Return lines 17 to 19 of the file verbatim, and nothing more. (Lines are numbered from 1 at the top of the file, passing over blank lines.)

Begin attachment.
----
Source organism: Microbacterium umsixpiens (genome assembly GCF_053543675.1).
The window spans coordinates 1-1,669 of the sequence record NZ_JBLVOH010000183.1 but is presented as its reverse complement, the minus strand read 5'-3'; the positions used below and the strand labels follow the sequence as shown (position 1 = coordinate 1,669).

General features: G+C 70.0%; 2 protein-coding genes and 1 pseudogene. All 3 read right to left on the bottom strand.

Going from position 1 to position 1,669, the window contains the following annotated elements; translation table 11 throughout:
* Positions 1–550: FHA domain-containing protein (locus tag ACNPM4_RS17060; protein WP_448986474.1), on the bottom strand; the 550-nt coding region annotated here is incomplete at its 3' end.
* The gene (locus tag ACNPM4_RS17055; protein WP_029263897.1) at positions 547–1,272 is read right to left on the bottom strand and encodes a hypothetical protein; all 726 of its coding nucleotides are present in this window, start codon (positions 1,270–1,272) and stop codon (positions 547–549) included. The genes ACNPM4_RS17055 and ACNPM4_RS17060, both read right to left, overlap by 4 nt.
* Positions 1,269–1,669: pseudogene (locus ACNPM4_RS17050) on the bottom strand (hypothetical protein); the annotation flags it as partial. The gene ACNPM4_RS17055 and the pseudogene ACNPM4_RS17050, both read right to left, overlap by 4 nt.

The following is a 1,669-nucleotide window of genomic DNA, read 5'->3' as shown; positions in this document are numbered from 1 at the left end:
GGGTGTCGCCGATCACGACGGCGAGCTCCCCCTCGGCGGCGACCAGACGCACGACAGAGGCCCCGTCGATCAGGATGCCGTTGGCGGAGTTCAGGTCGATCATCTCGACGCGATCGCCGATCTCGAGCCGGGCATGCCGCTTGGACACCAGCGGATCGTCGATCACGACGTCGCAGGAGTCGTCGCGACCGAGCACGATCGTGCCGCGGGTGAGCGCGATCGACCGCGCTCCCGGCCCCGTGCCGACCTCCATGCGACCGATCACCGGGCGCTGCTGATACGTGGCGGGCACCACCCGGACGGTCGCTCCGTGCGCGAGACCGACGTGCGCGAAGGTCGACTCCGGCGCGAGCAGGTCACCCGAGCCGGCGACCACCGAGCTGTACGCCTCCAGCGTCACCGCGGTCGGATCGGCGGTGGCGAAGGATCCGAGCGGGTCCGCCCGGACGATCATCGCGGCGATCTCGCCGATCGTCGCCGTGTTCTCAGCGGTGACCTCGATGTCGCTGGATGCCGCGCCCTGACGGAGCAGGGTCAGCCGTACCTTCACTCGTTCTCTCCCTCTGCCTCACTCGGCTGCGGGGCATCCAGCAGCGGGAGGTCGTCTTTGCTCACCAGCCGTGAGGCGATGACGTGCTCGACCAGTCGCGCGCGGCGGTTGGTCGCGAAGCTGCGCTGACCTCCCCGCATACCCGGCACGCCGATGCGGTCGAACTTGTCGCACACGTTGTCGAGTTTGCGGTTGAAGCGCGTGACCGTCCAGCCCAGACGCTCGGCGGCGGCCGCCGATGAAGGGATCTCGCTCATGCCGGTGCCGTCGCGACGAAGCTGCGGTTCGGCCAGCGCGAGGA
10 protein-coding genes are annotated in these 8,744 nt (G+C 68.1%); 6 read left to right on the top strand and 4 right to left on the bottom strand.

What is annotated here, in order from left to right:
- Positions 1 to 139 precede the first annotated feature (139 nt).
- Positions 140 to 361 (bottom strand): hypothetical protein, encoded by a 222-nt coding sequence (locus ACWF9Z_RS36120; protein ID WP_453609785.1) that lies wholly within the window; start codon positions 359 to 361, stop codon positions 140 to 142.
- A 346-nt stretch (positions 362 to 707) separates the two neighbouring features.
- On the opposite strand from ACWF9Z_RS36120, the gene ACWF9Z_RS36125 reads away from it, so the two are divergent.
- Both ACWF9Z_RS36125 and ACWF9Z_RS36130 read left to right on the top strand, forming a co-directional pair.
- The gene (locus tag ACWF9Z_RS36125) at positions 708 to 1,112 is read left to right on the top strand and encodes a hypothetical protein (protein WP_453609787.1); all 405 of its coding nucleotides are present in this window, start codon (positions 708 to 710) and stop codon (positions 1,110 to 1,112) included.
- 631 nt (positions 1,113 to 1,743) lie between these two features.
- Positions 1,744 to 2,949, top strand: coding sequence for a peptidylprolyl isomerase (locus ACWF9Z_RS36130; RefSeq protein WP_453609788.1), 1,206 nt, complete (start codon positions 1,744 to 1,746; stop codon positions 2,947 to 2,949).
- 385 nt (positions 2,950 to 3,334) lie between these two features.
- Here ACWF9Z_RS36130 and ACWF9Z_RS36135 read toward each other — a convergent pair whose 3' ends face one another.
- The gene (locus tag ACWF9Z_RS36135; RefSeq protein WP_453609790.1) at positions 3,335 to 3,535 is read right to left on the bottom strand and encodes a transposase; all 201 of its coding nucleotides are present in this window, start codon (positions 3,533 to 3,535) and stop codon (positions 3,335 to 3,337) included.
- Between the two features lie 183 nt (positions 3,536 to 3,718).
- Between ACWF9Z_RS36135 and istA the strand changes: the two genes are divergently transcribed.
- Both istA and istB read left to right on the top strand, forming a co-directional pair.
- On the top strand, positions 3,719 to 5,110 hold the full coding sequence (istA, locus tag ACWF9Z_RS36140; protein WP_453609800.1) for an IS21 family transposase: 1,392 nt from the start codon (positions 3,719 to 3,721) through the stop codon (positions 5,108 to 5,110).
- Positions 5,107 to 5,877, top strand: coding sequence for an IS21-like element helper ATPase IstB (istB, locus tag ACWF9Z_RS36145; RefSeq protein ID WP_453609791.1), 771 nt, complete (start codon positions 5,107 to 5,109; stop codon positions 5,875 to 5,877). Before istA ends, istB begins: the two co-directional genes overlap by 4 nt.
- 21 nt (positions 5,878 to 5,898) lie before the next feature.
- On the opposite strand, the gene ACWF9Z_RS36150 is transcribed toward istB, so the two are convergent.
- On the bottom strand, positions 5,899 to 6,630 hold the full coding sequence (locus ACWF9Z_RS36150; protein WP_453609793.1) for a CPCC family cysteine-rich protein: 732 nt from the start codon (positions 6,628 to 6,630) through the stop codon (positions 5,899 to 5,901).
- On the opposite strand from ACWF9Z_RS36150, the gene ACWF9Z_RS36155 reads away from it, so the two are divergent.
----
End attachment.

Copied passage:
- The gene (locus tag ACWF9Z_RS36125) at positions 708 to 1,112 is read left to right on the top strand and encodes a hypothetical protein (protein WP_453609787.1); all 405 of its coding nucleotides are present in this window, start codon (positions 708 to 710) and stop codon (positions 1,110 to 1,112) included.
- 631 nt (positions 1,113 to 1,743) lie between these two features.
- Positions 1,744 to 2,949, top strand: coding sequence for a peptidylprolyl isomerase (locus ACWF9Z_RS36130; RefSeq protein WP_453609788.1), 1,206 nt, complete (start codon positions 1,744 to 1,746; stop codon positions 2,947 to 2,949).